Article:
RESTORATIVE-YIN YOGA involves supported body/mind relaxation. This is gentle, gentle yoga that promotes deep relaxation for stress reduction while also stretching and rehabilitating connective tissue.

Tuesday, July 19, 2011

Sattva: Optimizing Our Light

Copyright Lance Kinseth, Penetrating Light/Tetsuko, 2011

YOGA PHILOSOPHY, drawing from the Bhagavad-Gita [Ch. XIV], describes the three qualities of nature—the gunas—that one aspires to engage to bring life into balance.  In human life, these qualities reference mental states.  The tamas reference qualities such as inertia, heaviness, indifference, lethargy; the rajas reference motion, frenetic activity, heat, aspirations toward gain, intensity, and stimulation; and sattva [sometimes transliterated as “sattwa”] is associated with terms such as light, illumination, purity, clarity, freshness, peace, and joy.

When natural life seems to be missing something, a strong aspect of that which is missing is a sense of balance between these dimensions.  In the fast pace of modern life, we may tend to stimulate ourselves until we sink into lethargy to recover.  Squeezing time for yoga, our yoga practice may be dominated by a need to “work out” with the limited time available, and come to reflect this modern cycle.  The consequence of this practice is a life that teeter-totters between high activity and lethargy, rarely engaging clarity and peace.  And rarely engaging in clarity and peace, more subtle dimensions of life such as eloquence and grace may go largely unexpressed.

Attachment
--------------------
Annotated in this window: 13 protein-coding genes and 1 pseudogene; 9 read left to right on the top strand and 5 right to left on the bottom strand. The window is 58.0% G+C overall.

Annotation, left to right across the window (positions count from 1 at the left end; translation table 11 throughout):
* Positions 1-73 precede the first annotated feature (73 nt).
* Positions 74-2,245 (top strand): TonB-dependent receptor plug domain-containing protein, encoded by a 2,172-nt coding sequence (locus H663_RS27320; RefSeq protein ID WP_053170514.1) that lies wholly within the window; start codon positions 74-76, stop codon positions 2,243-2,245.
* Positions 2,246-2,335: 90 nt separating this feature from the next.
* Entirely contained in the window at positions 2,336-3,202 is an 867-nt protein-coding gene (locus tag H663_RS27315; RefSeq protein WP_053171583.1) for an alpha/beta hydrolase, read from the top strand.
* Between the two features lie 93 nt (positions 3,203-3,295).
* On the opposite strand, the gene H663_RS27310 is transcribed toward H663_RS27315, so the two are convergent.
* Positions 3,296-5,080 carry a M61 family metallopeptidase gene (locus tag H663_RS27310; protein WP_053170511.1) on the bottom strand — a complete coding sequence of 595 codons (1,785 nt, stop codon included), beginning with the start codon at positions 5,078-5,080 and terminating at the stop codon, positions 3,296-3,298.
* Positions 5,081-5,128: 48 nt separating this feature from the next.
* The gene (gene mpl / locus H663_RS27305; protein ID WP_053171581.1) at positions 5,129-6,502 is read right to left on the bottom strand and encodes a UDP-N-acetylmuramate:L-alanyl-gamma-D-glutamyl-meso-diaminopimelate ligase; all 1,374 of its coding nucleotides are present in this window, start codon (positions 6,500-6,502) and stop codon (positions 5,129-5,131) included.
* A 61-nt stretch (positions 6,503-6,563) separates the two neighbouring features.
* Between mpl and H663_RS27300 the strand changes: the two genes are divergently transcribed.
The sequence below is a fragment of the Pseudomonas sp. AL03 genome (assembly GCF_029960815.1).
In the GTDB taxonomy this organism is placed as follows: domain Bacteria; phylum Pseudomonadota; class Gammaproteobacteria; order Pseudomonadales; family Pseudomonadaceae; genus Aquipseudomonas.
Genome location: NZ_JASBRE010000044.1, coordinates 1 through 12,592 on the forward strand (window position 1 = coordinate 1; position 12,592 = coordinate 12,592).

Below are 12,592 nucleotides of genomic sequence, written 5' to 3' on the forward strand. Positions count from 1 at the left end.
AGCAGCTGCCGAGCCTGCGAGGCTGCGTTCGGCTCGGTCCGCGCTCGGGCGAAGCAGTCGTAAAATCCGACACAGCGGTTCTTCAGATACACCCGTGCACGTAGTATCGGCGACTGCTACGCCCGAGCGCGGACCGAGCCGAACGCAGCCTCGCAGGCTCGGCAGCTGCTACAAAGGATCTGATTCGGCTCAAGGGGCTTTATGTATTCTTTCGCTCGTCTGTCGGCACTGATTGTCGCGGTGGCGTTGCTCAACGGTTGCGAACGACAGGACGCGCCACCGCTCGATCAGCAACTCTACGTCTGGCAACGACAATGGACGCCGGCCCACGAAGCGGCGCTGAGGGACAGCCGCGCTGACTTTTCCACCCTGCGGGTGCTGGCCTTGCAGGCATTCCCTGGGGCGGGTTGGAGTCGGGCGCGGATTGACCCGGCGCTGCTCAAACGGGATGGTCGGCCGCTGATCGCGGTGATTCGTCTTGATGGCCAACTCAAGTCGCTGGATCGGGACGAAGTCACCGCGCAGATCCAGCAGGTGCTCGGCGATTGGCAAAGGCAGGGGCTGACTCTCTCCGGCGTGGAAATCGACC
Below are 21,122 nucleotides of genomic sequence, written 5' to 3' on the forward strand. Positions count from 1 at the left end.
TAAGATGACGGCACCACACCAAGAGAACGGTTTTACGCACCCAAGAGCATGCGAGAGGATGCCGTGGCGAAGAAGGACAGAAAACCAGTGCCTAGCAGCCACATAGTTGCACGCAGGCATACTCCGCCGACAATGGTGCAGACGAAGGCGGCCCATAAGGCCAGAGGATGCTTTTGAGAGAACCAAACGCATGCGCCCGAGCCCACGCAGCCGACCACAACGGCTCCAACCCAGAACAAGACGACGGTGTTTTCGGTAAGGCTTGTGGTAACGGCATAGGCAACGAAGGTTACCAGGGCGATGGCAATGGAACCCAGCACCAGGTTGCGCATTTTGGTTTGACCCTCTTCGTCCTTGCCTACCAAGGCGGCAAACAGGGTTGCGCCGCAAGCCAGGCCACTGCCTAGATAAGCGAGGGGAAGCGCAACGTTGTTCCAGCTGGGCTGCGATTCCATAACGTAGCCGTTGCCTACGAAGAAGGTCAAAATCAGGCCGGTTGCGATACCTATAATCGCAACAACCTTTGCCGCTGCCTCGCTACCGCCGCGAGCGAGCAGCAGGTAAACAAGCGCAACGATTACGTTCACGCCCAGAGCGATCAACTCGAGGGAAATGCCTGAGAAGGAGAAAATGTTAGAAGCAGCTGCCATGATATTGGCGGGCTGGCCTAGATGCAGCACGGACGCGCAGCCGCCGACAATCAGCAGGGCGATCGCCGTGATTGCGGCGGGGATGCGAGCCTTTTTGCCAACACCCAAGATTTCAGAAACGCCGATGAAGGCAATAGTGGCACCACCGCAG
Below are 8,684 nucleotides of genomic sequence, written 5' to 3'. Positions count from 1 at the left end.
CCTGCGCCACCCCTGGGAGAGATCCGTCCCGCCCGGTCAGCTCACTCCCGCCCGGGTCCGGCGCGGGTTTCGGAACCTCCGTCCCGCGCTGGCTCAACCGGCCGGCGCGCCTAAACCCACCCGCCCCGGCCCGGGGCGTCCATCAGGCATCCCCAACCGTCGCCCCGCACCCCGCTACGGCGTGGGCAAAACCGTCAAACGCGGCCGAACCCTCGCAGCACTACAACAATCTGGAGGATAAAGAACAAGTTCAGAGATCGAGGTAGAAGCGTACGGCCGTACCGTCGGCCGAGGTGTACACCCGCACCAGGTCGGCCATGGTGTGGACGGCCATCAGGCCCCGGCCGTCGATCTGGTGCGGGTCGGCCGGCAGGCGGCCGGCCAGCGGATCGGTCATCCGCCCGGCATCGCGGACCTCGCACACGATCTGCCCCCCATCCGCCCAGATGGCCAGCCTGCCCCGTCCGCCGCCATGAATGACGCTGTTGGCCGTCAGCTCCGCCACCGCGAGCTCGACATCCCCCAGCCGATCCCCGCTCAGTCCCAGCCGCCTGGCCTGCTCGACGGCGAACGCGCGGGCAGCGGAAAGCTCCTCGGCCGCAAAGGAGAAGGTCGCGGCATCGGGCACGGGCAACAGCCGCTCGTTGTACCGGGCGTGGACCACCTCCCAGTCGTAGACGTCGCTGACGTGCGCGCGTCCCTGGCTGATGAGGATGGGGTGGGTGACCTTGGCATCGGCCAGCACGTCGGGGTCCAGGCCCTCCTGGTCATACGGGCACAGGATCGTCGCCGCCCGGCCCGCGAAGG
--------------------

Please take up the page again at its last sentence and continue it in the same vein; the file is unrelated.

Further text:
Seemingly the quality to be after, exclusive emphasis upon sattva can isolate a person from everyday life, and possibly be motivated by a desire to escape rather than engage life.  It can also be disorienting and “spacey.”   But when grounded in both action and rest, strong efforts to engage sattva may bring awareness rather than disorientation, insight, and kindness.

Restorative yoga and yin yoga provides a relaxing desensitization from the distractive draw of high paced action.  The practices provide rest while offering “intensity” from both longer duration of poses and intentional efforts to deepen relaxation.  In this ground of “active relaxation,” there is time for sattva.  In this quiet intensity, there is a unique opportunity for deepened awareness of dimensions of life for which there never seems to be enough time.

By regular returns to restorative and yin practice, as self-regulation of body reactivity comes into body memory, the capacity to extend sattva into everyday life might be increased to balance the teeter-totter between inertia and intensity.  In everyday life, this might offer an improved capacity to make clear practical decisions as well as very realistic, strong moments of touching a sense of light, wherein grounded experiences such as a flower or a smile or the fall of a leaf or of rain or of snow again become meaningful, full of grace, and inseparable.

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